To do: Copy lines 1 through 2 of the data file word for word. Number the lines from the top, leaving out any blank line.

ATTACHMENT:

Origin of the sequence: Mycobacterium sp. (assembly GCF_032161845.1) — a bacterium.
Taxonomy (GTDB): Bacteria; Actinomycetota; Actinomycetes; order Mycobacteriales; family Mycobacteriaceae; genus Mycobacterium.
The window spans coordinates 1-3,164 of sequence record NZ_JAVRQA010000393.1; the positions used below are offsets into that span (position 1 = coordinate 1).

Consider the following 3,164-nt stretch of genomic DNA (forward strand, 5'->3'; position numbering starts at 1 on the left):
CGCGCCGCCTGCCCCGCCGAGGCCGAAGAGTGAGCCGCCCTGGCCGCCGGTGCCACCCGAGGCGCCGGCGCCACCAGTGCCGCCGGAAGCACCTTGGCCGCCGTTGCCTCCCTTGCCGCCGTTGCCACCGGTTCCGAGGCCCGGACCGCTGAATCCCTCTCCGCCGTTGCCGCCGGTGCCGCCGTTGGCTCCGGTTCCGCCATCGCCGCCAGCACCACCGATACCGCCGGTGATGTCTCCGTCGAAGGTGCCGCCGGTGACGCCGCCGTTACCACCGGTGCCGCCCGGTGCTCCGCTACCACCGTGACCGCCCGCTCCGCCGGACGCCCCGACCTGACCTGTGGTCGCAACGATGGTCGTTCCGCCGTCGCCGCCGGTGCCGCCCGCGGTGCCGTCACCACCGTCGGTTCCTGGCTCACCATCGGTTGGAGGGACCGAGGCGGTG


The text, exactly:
Origin of the sequence: Mycobacterium sp. (assembly GCF_032161845.1) — a bacterium.
Taxonomy (GTDB): Bacteria; Actinomycetota; Actinomycetes; order Mycobacteriales; family Mycobacteriaceae; genus Mycobacterium.